Also, don't be afraid to see yourself having fun and taking it easy in the future.

Working hard is no guarantee of productivity or indeed success. You probably know people who seem to work all hours and get nothing much done - especially middle-management office workers. Busy does not always equal effective

You are more likely to achieve your aims when you truly know yourself and your capabilities.

Construction Time

When you're satisfied with your list of 'realistic' goals, print them off. Read them often, carry them around with you. Let the list become you - and you become it. Change it if it doesn't feel right.

Now we're ready to get specific.

From your list of dream writing activities, you now need to pick three. Yes, just three activities. And they must fall under the following headings:

               1. Favorite

               2. Second favorite

               3. The sure thing.

The favorite is the one writing activity you absolutely love and must do, the one that fires your soul and will keep you thrilled. You'll know which this is because it will make you tingle at the thought of it.

You second favorite is your back up activity: the work you'll turn to when you want something relaxing and rewarding but not too stressful. It could be writing blogs or short articles, website designing, short story writing or, if you really need a break, even train-spotting or birding.

The sure thing is the writing activity which represents cash in the bank. The one thing you can do that will always make money. You'll probably know what this is, even if it fills you with dread. It could be writing ebooks, editing other people's books or ghost writing, or giving talks on writing in your local community. Whatever you choose, you must have ONE THING that is going to bring in money, guaranteed.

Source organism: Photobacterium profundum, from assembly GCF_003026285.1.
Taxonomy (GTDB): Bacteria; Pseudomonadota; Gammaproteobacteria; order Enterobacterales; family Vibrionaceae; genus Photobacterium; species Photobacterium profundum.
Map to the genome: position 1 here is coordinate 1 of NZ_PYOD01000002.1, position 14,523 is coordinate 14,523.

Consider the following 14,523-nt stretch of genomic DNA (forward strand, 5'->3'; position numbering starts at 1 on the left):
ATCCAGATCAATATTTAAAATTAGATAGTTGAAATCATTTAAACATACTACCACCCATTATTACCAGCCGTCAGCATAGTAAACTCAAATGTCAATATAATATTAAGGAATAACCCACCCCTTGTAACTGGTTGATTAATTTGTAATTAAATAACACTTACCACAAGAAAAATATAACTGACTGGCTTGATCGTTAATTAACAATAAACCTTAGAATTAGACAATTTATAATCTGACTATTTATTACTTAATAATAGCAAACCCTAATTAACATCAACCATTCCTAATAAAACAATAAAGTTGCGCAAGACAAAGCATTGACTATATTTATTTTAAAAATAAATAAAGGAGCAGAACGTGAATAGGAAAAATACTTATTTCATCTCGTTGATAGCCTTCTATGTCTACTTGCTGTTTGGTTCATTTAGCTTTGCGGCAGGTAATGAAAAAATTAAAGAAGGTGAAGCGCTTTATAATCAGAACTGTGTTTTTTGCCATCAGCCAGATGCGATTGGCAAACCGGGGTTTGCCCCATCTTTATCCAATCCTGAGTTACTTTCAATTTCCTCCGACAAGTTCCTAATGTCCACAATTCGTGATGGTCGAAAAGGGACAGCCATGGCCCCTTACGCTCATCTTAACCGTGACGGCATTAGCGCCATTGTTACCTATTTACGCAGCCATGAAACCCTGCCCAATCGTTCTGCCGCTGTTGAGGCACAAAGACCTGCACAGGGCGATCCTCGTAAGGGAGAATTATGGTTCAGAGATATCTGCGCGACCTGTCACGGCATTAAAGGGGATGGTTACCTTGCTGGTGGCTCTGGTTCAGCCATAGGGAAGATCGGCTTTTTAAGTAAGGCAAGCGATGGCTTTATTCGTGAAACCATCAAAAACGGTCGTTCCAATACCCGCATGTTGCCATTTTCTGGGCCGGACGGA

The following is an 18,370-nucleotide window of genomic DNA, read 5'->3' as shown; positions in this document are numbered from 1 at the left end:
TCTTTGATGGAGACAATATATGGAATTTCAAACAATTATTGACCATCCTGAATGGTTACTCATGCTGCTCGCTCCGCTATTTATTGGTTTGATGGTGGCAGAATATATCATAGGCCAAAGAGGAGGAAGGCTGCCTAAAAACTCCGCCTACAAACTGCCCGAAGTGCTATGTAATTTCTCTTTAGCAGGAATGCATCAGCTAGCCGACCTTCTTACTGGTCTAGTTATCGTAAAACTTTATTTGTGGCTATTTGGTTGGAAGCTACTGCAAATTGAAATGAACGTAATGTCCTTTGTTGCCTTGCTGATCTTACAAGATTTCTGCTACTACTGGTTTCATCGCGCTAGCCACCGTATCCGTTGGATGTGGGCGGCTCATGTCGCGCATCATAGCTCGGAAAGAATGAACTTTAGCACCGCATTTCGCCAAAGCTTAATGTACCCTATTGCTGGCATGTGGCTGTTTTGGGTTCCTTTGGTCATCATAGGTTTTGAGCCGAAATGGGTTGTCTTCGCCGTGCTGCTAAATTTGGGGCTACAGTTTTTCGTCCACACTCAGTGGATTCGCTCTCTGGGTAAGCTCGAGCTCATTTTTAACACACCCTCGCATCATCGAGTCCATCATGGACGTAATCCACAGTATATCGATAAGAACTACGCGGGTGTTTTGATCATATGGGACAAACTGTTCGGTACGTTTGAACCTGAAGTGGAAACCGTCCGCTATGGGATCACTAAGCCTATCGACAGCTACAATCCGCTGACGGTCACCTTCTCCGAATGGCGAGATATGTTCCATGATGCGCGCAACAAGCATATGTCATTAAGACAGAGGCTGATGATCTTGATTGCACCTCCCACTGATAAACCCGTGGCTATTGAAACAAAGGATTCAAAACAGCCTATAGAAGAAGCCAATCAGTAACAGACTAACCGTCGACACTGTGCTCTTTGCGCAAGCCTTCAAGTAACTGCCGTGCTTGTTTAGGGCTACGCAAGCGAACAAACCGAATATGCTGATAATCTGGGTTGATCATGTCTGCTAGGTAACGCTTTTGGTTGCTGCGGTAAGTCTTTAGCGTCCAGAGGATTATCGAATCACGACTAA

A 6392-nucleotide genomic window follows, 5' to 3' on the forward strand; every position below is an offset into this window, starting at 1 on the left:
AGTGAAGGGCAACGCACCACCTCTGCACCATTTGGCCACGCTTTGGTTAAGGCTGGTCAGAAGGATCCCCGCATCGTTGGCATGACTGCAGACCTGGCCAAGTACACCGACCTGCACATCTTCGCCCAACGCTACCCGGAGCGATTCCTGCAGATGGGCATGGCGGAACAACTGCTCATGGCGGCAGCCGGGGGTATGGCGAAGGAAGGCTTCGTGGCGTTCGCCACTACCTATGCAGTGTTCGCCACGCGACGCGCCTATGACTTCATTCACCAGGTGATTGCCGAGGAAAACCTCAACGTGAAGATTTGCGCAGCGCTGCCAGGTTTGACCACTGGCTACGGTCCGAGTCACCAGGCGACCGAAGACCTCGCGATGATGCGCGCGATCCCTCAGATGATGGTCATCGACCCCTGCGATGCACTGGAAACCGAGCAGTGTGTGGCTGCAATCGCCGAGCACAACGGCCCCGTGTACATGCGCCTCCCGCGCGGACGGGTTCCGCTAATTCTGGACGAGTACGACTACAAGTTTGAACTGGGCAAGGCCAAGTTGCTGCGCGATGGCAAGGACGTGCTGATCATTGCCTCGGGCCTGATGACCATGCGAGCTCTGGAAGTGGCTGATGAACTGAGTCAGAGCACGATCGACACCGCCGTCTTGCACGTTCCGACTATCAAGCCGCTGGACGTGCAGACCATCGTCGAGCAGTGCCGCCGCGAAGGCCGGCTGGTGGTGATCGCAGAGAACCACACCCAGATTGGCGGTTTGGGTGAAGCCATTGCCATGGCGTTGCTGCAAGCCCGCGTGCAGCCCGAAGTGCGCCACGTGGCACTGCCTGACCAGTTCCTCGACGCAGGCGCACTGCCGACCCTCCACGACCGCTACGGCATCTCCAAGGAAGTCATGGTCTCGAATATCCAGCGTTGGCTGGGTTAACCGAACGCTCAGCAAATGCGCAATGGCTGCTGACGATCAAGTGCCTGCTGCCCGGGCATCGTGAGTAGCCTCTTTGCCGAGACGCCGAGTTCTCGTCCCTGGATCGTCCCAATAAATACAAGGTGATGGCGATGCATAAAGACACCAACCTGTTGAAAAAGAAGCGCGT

You'll need this for three main reasons:

1. Without money coming in, you won't be able to do what you love (your number one activity)

2. Your friends, family and especially your partner will want to know what you're going to do to bring income into your new life as a writer

3. For your sanity's sake, you need to make money from your dream life

Without money as validation, you're going to find a new life as a writer very tough going. 

Those around you will take every opportunity to get you back to a proper job, so you need to feel you made the right decision - and there's nothing like cash crossing your palm to help that feeling.

Plus, when the inevitable happens and your partner gets antsy with you about 'sitting around all day doing nothing', as they always do at some point, you'll have a comeback. My experience is that although partners will generally club together and help each other out financially if both are working, the situation changes when one stops earning income.

The working partner will often isolate you (unless he or she is a writer too) and leave you high and dry when you need money. It's human nature. You need to be prepared for this eventuality and have a steady supply of cash coming in to counter the inevitable.

Take your list of three writing activities, print it out and pin it somewhere prominent, where you and everyone in your house can see it. This is your public declaration of intent. When asked about it, explain what the list means and how it will work in practice.

This exercise should go some way to reassuring your partner, your friends and your family that your writing dream is not just a fantasy.

You literally mean business.

Keep Writing!
Rob Parnell